IRS Finds Risk Distribution in Two Reinsurance Arrangements
A recent Internal Revenue Service (IRS) revenue ruling confirms, for the first time in formal guidance, assumptions long-held by taxpayers about the proper analysis of risk distribution in the context of reinsurance. Revenue Ruling 2009-26 (2009 38 I.R.B. 366) analyzes risk shifting and risk distribution in the context of property casualty reinsurance, but its principles would apply equally to other types of arrangements, such as reinsurance of XXX life reserves, where a special purpose reinsurance company is used to assume risks from a single direct writer.
Revenue Ruling 2009-26 considers two fact patterns involving Insurance Company Y (“Insurance Co.”) and Reinsurer Z and whether Reinsurer should be treated as an insurance company under I.R.C. § 831(c). In Situation 1, Insurance Co. entered into a 90 percent quota share reinsurance contract with the Reinsurer that covered 10,000 insurance policies issued by Insurance Co. in the commercial multiple peril line of business. This was the Reinsurer’s only business during the year. The ruling found that the policies issued by Insurance Co. involved insurance risks, transferred those risks from 10,000 unrelated policyholders to Insurance Co., distributed those risks (in that a loss by one policyholder was not borne in substantial part by that policyholder’s premiums), and were insurance in the commonly accepted sense. The ruling also found that the reinsurance contract between Insurance Co. and Reinsurer likewise transferred the risks to Reinsurer and constituted reinsurance in the commonly accepted sense. With respect to risk distribution, the ruling concluded that the reinsurance contract did nothing to disturb the distribution of the risks of the 10,000 policyholders that had been achieved by their policies with Insurance Co. Accordingly, the Reinsurer qualified as an insurance company for tax purposes. This analysis likewise suggests that reinsurance of the XXX life reserves of a single ceding company would meet the risk distribution requirement for tax purposes even if that reinsurance constituted the entirety of the reinsurer’s business.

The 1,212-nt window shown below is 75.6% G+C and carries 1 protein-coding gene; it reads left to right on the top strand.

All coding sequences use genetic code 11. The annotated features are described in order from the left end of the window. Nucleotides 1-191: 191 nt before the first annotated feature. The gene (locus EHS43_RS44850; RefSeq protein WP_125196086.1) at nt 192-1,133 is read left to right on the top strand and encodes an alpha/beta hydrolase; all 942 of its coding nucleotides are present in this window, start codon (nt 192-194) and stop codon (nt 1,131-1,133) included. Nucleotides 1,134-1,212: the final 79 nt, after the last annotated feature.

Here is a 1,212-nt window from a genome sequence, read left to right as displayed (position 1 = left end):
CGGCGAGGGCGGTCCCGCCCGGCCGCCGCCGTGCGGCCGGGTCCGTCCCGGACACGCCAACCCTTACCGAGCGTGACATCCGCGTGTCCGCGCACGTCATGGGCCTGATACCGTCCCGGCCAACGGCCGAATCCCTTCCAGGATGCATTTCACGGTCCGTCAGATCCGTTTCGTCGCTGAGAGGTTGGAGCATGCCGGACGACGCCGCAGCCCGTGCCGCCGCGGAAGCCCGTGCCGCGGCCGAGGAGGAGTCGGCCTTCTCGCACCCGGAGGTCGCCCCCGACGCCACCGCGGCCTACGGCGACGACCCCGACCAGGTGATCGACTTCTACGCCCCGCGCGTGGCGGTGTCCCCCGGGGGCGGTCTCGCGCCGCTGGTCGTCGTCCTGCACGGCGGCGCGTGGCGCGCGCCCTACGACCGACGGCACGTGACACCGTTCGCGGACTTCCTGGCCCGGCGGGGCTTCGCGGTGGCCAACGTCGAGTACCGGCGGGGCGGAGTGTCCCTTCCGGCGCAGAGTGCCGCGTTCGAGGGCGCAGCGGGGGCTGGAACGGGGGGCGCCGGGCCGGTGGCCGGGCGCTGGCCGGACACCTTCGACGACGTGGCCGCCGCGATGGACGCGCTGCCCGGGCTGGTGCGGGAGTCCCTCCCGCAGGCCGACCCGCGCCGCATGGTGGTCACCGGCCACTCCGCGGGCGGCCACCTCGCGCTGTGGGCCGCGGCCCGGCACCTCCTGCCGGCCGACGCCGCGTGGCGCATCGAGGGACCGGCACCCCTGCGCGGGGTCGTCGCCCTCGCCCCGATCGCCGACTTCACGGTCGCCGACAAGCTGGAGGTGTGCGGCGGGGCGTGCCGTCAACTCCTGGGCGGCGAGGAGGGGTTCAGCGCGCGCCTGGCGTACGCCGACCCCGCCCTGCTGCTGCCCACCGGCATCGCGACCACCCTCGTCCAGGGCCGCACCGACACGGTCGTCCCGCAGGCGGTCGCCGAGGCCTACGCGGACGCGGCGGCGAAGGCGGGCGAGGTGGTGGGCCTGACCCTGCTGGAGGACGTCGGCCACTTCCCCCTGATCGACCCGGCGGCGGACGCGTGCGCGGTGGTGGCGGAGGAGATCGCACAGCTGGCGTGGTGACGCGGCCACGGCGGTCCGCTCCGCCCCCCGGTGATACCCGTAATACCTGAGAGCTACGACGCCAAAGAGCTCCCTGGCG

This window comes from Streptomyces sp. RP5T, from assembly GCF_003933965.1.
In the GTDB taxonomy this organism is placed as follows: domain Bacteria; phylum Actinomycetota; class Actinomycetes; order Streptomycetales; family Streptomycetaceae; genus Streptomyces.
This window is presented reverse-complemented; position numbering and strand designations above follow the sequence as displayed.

In Situation 2 of the ruling, the facts were the same, except that the reinsurance contract with Insurance Co. covered the risks of only one policyholder (X, unrelated to Reinsurer), and Reinsurer also entered into reinsurance contracts with other insurance companies to assume additional policies in the same line of business. In this situation, although the risks of the single policyholder (X) assumed from Insurance Co. may not have been “distributed” when viewed in isolation, risk distribution was achieved by Reinsurer’s assumption of similar risks of unrelated policyholders from other insurance companies, so that the risks of each original policyholder (including X) were distributed in that a loss by one policyholder was not borne in substantial part by that policyholder’s premiums. Therefore, the ruling concluded, Reinsurer was treated as an insurance company under I.R.C. § 831(c) in Situation 2 as well.
T3: Taxing Times Tidbits, 38 Taxing Times, Vol. 6, Issue 1 (Feb 2010)